Authorities are most concerned about the exposure to a lack of oxygen
Oxygen levels in the cave at the Tham Luang Nang Non complex dropped to 15%
As members of the boys’ soccer team trapped in a cave in Thailand continued to be rescued Monday, the focus shifted to the boys’ long-term health and getting them proper medical aid.
The plight of the 12 boys and their soccer coach captured international attention after they became trapped in the flooded cave more than two weeks ago. The boys range in age from 11 to 16.
Four boys were rescued Sunday, and four more boys were brought out of the flooded cave system Monday, according to a witness working with the rescue team, leaving four boys and their coach still inside.
A contingent of 13 international cave diving experts and five Thai Navy Seals descended into the watery network of underground tunnels below the Mae Sai mountains to reach the boys Sunday. The divers navigated a series of dark, flooded tunnels for up to six hours.
The rescue is two-pronged: to help the boys who have been brought out of the cave, while working to save the remaining boys and coach still trapped inside. The operation paused overnight for rescue workers to get some rest and refill supplies, such as oxygen tanks, and was suspended Monday after four more were rescued.
Health experts said, authorities would first be checking the rescued boys’ exposure to a lack of oxygen while in the cave. Thai officials on Friday said oxygen levels in the cave air plummeted dangerously to just 15%.
“One of the major concerns is oxygen right now. They’ve been in an area where oxygen levels are low,” Dr. Darria Long Gillespie of the University of Tennessee School of Medicine told CNN. “As soon as they get out, that’s what they’ll be checking: their oxygen levels and their breathing.”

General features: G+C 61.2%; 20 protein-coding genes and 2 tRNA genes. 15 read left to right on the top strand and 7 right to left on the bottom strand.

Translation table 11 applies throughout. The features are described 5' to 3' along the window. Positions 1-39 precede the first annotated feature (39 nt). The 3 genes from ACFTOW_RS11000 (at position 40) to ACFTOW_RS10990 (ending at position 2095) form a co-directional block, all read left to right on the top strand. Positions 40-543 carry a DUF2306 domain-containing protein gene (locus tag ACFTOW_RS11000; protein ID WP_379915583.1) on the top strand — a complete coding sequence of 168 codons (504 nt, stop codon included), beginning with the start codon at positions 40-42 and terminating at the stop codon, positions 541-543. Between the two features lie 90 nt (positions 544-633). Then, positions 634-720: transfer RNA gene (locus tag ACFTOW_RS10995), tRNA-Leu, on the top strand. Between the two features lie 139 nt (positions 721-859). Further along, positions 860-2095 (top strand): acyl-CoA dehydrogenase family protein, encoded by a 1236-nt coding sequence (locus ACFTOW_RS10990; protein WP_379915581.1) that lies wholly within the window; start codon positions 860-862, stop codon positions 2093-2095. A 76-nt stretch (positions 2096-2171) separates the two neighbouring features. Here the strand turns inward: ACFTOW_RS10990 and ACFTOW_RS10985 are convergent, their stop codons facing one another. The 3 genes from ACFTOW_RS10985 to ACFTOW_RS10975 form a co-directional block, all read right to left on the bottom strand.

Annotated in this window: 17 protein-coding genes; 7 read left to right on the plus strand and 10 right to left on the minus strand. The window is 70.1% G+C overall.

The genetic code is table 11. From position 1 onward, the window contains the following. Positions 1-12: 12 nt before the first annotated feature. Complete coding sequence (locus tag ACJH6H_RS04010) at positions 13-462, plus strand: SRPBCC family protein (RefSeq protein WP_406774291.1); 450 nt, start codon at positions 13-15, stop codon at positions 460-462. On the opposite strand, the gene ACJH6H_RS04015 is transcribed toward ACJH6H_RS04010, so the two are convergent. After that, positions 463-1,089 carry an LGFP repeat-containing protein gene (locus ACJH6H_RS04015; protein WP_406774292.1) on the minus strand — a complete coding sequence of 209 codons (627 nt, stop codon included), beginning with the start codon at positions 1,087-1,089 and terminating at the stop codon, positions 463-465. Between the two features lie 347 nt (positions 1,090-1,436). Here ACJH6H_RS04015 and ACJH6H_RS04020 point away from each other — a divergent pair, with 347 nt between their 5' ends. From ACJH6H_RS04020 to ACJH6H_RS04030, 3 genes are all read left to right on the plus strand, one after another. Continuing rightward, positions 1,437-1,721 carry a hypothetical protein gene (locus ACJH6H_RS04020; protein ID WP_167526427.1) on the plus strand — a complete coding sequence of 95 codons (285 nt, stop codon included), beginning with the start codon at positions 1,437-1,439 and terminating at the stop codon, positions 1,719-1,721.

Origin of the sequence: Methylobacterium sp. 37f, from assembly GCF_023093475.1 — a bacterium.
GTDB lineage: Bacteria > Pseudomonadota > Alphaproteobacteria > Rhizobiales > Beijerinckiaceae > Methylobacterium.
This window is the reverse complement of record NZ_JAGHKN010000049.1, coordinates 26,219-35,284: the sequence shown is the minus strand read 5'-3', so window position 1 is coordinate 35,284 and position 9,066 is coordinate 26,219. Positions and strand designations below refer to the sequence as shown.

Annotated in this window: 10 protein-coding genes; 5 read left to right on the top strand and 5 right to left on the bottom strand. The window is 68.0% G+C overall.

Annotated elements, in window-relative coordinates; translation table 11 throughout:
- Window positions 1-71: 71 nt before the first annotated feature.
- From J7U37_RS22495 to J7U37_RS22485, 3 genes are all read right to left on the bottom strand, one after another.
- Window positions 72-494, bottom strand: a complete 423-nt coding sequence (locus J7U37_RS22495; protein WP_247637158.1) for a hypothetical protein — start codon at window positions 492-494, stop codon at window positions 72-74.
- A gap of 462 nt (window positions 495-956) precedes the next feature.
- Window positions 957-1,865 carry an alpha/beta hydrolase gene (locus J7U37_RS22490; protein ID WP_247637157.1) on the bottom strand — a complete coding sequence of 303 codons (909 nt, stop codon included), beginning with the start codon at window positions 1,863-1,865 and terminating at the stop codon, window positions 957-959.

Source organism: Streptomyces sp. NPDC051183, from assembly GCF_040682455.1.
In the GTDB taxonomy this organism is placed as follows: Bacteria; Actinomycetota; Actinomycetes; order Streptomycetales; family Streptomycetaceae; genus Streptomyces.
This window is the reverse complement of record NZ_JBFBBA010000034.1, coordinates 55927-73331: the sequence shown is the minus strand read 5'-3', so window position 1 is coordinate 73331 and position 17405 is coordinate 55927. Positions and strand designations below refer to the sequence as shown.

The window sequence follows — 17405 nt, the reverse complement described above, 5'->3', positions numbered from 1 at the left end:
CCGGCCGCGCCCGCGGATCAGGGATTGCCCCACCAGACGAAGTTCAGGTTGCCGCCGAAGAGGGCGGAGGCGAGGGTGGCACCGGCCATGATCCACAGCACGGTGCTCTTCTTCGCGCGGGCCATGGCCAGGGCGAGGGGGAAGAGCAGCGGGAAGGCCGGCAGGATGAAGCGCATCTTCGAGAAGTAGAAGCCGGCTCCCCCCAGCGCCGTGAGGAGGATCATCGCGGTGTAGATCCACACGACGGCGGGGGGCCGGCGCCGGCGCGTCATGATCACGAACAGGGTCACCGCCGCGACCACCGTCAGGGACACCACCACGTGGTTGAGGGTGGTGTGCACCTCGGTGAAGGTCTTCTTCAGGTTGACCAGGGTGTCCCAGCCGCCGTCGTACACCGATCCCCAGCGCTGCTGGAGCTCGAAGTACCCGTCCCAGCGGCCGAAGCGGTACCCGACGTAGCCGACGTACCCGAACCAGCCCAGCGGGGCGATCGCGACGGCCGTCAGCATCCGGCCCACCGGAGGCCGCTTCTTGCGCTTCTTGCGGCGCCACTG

They will also be checked for malnutrition, dehydration and an array of other health effects.
Dr. Carole Lieberman, a psychiatrist who is also a scuba diver, called it “an amazing feat” that some of the boys had been rescued. She said officials would need to check for post-traumatic stress and other psychological effects on the boys.
The lack of oxygen in the cave, she said, “makes people feel less alert. It makes them move less. Some people describe it as being drunk, and it also decreases their mood.”
She said it would be extremely important to relay the good news of the first boys’ rescue to the others who remain trapped inside. “That would be such a boost for their confidence,” Lieberman said.
The four boys rescued Sunday are recovering under quarantine in a nearby hospital and are yet to see their parents. A family member told CNN Monday that they hadn’t been told which boys had been pulled out, and who is still trapped in the cave.
Thailand’s health secretary, Dr. Jessada Chokedamrongsook, said the boys may not be able to see their parents for a day or two after their rescues while they undergo treatment at the hospital.
The boys will “be evaluated by doctors for five to seven days,” the secretary said. “They will be monitored day by day.”
The hospital also issued a statement, saying the “next step is to make sure those kids and their families are safe because living in a cave has a different environment, which might contain animals that could transmit any disease.”
“Anyone that has had contact with the boys, including their close family, will be closely monitored to make sure they are disease free,” the hospital said. “They have been informed to call the disease control hot line … if they have symptoms such as headaches, nausea, muscle plain, or difficulties breathing.”
Thai Navy Seal chief Rear Adm. Aphakorn Yoo-kongkaew on Friday said oxygen levels in the cave air had dipped to just 15%. According to the US Department of Labor’s Occupational Safety and Health Administration, the “